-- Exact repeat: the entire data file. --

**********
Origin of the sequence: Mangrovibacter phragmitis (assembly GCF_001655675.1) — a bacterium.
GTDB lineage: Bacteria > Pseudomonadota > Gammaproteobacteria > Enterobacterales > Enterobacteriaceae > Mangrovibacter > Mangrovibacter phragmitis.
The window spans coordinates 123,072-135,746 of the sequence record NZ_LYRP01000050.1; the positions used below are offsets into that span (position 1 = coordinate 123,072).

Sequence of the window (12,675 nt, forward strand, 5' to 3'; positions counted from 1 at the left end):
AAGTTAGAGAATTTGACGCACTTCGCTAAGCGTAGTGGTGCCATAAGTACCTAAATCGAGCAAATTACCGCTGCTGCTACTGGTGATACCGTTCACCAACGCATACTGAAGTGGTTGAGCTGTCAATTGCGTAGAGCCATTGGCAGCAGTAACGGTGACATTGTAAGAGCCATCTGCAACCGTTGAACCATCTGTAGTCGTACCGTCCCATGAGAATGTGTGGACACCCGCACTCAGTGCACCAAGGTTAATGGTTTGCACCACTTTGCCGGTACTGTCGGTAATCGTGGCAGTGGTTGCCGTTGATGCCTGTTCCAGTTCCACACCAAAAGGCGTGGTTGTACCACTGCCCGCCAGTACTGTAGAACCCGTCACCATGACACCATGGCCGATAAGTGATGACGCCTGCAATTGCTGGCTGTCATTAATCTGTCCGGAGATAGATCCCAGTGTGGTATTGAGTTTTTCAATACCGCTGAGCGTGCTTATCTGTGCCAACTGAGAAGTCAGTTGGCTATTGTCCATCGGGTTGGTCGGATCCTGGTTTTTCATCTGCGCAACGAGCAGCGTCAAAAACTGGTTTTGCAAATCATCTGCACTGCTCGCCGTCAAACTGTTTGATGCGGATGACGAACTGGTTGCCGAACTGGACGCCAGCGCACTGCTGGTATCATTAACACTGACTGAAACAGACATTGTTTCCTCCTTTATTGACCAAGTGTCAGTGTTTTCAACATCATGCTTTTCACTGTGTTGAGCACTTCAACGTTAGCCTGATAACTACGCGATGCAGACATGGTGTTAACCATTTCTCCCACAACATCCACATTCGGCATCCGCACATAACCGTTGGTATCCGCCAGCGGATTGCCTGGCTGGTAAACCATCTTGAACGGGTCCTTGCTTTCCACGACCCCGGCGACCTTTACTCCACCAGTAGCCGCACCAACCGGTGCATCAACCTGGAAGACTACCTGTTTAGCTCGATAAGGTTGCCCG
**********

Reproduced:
Origin of the sequence: Mangrovibacter phragmitis (assembly GCF_001655675.1) — a bacterium.
GTDB lineage: Bacteria > Pseudomonadota > Gammaproteobacteria > Enterobacterales > Enterobacteriaceae > Mangrovibacter > Mangrovibacter phragmitis.
The window spans coordinates 123,072-135,746 of the sequence record NZ_LYRP01000050.1; the positions used below are offsets into that span (position 1 = coordinate 123,072).

Sequence of the window (12,675 nt, forward strand, 5' to 3'; positions counted from 1 at the left end):
AAGTTAGAGAATTTGACGCACTTCGCTAAGCGTAGTGGTGCCATAAGTACCTAAATCGAGCAAATTACCGCTGCTGCTACTGGTGATACCGTTCACCAACGCATACTGAAGTGGTTGAGCTGTCAATTGCGTAGAGCCATTGGCAGCAGTAACGGTGACATTGTAAGAGCCATCTGCAACCGTTGAACCATCTGTAGTCGTACCGTCCCATGAGAATGTGTGGACACCCGCACTCAGTGCACCAAGGTTAATGGTTTGCACCACTTTGCCGGTACTGTCGGTAATCGTGGCAGTGGTTGCCGTTGATGCCTGTTCCAGTTCCACACCAAAAGGCGTGGTTGTACCACTGCCCGCCAGTACTGTAGAACCCGTCACCATGACACCATGGCCGATAAGTGATGACGCCTGCAATTGCTGGCTGTCATTAATCTGTCCGGAGATAGATCCCAGTGTGGTATTGAGTTTTTCAATACCGCTGAGCGTGCTTATCTGTGCCAACTGAGAAGTCAGTTGGCTATTGTCCATCGGGTTGGTCGGATCCTGGTTTTTCATCTGCGCAACGAGCAGCGTCAAAAACTGGTTTTGCAAATCATCTGCACTGCTCGCCGTCAAACTGTTTGATGCGGATGACGAACTGGTTGCCGAACTGGACGCCAGCGCACTGCTGGTATCATTAACACTGACTGAAACAGACATTGTTTCCTCCTTTATTGACCAAGTGTCAGTGTTTTCAACATCATGCTTTTCACTGTGTTGAGCACTTCAACGTTAGCCTGATAACTACGCGATGCAGACATGGTGTTAACCATTTCTCCCACAACATCCACATTCGGCATCCGCACATAACCGTTGGTATCCGCCAGCGGATTGCCTGGCTGGTAAACCATCTTGAACGGGTCCTTGCTTTCCACGACCCCGGCGACCTTTACTCCACCAGTAGCCGCACCAACCGGTGCATCAACCTGGAAGACTACCTGTTTAGCTCGATAAGGTTGCCCG